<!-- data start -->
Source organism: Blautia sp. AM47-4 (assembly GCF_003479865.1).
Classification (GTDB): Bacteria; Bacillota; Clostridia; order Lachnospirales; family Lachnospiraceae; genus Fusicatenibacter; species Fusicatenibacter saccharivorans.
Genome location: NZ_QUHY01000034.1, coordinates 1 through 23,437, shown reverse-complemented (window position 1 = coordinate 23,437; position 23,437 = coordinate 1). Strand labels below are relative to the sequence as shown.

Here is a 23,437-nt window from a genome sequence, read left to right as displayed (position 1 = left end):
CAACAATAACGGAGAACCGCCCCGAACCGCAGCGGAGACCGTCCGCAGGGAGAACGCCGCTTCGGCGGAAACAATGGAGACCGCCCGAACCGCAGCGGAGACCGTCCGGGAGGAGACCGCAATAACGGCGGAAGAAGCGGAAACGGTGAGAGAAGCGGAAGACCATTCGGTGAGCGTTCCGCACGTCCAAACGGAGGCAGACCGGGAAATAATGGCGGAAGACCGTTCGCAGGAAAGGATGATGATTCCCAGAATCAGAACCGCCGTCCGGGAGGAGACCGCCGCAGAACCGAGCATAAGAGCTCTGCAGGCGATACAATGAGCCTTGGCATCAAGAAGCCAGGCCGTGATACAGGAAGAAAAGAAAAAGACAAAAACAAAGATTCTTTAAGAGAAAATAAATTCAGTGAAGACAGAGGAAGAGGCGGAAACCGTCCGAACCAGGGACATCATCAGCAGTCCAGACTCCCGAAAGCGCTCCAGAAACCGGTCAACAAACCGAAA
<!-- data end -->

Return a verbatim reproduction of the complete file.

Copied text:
Source organism: Blautia sp. AM47-4 (assembly GCF_003479865.1).
Classification (GTDB): Bacteria; Bacillota; Clostridia; order Lachnospirales; family Lachnospiraceae; genus Fusicatenibacter; species Fusicatenibacter saccharivorans.
Genome location: NZ_QUHY01000034.1, coordinates 1 through 23,437, shown reverse-complemented (window position 1 = coordinate 23,437; position 23,437 = coordinate 1). Strand labels below are relative to the sequence as shown.

Here is a 23,437-nt window from a genome sequence, read left to right as displayed (position 1 = left end):
CAACAATAACGGAGAACCGCCCCGAACCGCAGCGGAGACCGTCCGCAGGGAGAACGCCGCTTCGGCGGAAACAATGGAGACCGCCCGAACCGCAGCGGAGACCGTCCGGGAGGAGACCGCAATAACGGCGGAAGAAGCGGAAACGGTGAGAGAAGCGGAAGACCATTCGGTGAGCGTTCCGCACGTCCAAACGGAGGCAGACCGGGAAATAATGGCGGAAGACCGTTCGCAGGAAAGGATGATGATTCCCAGAATCAGAACCGCCGTCCGGGAGGAGACCGCCGCAGAACCGAGCATAAGAGCTCTGCAGGCGATACAATGAGCCTTGGCATCAAGAAGCCAGGCCGTGATACAGGAAGAAAAGAAAAAGACAAAAACAAAGATTCTTTAAGAGAAAATAAATTCAGTGAAGACAGAGGAAGAGGCGGAAACCGTCCGAACCAGGGACATCATCAGCAGTCCAGACTCCCGAAAGCGCTCCAGAAACCGGTCAACAAACCGAAA